Theresa May has told her senior ministers to clear their diaries for an emergency cabinet meeting within days after she won partial backing for a compromise proposal on Ireland to unlock Brexit negotiations.
Mrs May hopes negotiations can be concluded at an European Union leaders' meeting in late November or at a Brussels summit on 13 and 14 December.
The report claims an "all-UK customs deal" will be written into the legally binding withdrawal agreement, which would do away with the need for the controversial "backstop" arrangement agreed by the United Kingdom last December, which would see Northern Ireland remain in full alignment with the EU's single market and customs union rules in the event of a no-deal Brexit.
"This has been committed to by the United Kingdom in order to have a withdrawal agreement".
The Sunday Times report said preparations for a final Brexit deal were "far more advanced than previously disclosed" and that May's agreement would satisfy both remain-voting Tories and the hardline Eurosceptics within her party.
He told Belgian broadcaster RTBF that "there is still a real point of divergence on the way of guaranteeing peace in Ireland, that there are no borders in Ireland, while protecting the integrity of the single market". "Backstop means backstop. And a backstop can not have a time-limit".
According to the Telegraph, May has included Attorney General Geoffrey Cox, the government's chief legal adviser, in her special Brexit Cabinet after ministers said they wouldn't sign off on a deal without his advice.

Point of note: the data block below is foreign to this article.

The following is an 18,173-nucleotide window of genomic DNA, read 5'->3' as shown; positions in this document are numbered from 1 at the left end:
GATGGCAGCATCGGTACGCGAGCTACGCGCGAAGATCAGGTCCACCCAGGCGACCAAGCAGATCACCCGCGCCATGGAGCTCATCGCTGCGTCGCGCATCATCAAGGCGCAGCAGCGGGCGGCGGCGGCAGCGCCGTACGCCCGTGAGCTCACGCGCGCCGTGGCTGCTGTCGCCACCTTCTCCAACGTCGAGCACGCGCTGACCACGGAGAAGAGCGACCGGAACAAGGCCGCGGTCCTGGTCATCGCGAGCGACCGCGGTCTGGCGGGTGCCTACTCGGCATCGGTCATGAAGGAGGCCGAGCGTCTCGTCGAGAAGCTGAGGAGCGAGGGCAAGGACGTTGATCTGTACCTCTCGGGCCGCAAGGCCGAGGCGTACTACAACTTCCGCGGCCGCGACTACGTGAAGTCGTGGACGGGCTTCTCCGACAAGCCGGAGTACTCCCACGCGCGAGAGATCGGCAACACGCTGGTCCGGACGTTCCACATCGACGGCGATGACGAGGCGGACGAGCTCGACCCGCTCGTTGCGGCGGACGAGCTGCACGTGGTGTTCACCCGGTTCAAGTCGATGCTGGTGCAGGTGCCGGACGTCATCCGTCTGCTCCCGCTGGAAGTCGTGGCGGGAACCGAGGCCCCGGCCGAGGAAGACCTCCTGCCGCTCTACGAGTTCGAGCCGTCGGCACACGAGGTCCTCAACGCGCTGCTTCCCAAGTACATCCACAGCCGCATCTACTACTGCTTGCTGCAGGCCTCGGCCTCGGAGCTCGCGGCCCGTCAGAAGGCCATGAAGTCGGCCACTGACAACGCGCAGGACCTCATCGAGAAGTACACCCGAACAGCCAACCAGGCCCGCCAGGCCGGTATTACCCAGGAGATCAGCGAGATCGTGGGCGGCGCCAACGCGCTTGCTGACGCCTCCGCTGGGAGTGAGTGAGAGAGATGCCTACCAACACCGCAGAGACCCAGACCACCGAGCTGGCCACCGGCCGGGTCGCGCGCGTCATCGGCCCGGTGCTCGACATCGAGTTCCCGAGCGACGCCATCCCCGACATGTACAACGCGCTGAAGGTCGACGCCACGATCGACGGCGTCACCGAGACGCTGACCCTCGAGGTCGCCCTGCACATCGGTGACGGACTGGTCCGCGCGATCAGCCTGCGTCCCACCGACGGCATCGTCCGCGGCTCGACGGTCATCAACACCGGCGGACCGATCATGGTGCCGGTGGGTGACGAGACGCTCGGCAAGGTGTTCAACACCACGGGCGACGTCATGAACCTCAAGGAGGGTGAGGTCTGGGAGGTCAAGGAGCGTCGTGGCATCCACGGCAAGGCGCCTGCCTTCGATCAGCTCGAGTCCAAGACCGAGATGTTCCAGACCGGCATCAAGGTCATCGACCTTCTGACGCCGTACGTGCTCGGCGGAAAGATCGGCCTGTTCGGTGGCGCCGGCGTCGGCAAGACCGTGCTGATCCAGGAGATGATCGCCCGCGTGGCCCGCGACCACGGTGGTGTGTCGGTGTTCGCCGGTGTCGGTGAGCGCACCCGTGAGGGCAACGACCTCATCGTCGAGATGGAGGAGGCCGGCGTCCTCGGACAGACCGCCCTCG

But Mrs May is expected to put pressure on ministers to agree to a different solution to the backstop disagreement, which she discussed with Taoiseach Leo Varadkar in an unscheduled phone call yesterday.
There would be an "exit clause" from the customs union in a bid to convince Brexiteers that it is not a permanent arrangement as May looks to secure votes to get the deal through Parliament, added the paper.
Mr Matheson, speaking in Treasury questions, said: 'The Government's own figures demonstrate between a 2% and 8% hit on the broader economy on Brexit, so isn't it the case that there is no form of Brexit that won't have a massive impact on the public finances and therefore on public services?'
Mrs May is understood to view the mechanism as a means of allaying the concerns of Conservative and DUP MPs who want guarantees that any future membership of a customs union is temporary.
The wrangling over whether there would be a deal to leave the European Union by Brexit day on March 29 came as a poll suggested Britons would rather stay after all. However, in the unlikely event of a no-deal they may need to take some additional steps. "Only a People's Vote offers the United Kingdom a real choice over our future".